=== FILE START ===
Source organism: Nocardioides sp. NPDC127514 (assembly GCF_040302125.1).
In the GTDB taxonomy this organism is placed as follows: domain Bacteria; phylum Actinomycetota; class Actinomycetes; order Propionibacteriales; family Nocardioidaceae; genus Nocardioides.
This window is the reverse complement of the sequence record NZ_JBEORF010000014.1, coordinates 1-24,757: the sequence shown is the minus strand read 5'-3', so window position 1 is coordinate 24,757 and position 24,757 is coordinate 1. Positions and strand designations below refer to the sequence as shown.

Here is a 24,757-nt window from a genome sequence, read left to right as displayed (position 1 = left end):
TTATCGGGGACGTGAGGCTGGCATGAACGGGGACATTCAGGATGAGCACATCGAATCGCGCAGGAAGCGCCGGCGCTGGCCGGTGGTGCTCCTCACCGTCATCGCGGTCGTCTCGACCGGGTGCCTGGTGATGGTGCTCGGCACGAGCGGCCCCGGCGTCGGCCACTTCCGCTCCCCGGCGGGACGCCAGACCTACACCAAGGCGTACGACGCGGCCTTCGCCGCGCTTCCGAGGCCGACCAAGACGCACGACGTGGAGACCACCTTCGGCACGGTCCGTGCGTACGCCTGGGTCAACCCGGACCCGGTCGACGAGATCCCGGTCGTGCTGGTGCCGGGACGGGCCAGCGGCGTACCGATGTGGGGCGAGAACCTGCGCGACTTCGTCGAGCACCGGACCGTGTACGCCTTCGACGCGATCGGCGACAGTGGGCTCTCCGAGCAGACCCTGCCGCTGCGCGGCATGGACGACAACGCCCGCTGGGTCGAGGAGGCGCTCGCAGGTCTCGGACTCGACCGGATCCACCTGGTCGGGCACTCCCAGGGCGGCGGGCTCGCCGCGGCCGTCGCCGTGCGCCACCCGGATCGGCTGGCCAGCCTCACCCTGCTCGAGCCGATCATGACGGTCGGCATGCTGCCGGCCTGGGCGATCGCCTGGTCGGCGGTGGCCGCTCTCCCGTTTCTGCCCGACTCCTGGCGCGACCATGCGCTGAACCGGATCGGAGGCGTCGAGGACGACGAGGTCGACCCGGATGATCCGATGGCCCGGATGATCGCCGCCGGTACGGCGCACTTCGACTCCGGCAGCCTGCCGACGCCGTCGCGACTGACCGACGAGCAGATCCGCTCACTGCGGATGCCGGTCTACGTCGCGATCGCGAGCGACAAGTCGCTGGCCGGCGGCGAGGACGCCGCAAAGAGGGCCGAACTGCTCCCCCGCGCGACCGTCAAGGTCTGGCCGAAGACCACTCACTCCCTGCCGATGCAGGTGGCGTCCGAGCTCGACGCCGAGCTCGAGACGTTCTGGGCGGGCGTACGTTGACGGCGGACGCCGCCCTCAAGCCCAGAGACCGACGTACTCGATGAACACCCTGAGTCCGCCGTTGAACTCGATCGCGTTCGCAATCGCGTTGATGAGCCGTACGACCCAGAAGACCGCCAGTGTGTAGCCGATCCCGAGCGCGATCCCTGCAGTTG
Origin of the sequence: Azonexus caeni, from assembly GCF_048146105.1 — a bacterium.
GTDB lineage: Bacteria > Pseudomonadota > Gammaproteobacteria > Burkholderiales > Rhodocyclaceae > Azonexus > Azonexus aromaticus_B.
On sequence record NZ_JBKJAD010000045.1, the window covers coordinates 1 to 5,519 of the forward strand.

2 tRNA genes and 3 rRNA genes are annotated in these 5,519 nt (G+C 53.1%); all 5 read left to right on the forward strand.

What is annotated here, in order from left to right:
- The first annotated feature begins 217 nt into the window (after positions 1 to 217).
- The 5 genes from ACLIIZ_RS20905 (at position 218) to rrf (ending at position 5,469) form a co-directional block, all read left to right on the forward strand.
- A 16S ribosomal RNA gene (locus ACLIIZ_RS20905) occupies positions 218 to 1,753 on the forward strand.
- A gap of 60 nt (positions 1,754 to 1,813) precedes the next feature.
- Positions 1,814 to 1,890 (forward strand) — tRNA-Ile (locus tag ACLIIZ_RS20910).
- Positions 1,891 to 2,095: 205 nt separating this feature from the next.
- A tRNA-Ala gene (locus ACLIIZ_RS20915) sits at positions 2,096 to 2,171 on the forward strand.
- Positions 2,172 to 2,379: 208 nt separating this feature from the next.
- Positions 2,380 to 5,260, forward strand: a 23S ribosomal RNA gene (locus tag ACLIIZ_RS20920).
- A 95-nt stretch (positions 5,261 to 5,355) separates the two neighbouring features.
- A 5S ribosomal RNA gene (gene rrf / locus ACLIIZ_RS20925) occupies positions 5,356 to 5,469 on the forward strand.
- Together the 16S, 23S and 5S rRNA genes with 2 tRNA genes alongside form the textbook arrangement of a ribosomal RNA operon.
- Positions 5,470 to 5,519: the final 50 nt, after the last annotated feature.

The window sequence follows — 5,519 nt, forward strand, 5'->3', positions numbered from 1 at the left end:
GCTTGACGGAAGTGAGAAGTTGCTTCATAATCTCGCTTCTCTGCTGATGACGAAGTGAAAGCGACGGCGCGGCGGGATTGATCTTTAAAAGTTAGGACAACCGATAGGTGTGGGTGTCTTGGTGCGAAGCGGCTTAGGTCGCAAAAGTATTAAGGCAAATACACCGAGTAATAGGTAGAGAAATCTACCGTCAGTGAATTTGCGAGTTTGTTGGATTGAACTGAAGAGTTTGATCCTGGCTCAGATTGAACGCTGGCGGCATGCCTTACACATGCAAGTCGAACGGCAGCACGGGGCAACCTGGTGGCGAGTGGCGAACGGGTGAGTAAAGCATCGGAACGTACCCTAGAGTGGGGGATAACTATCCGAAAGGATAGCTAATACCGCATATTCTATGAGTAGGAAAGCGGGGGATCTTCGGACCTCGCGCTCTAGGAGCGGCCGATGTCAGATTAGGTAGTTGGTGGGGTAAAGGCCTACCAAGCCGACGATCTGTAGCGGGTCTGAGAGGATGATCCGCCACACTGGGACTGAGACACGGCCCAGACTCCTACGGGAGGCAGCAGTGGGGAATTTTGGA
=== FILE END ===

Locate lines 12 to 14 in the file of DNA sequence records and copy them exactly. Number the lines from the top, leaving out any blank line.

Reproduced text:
- The 5 genes from ACLIIZ_RS20905 (at position 218) to rrf (ending at position 5,469) form a co-directional block, all read left to right on the forward strand.
- A 16S ribosomal RNA gene (locus ACLIIZ_RS20905) occupies positions 218 to 1,753 on the forward strand.
- A gap of 60 nt (positions 1,754 to 1,813) precedes the next feature.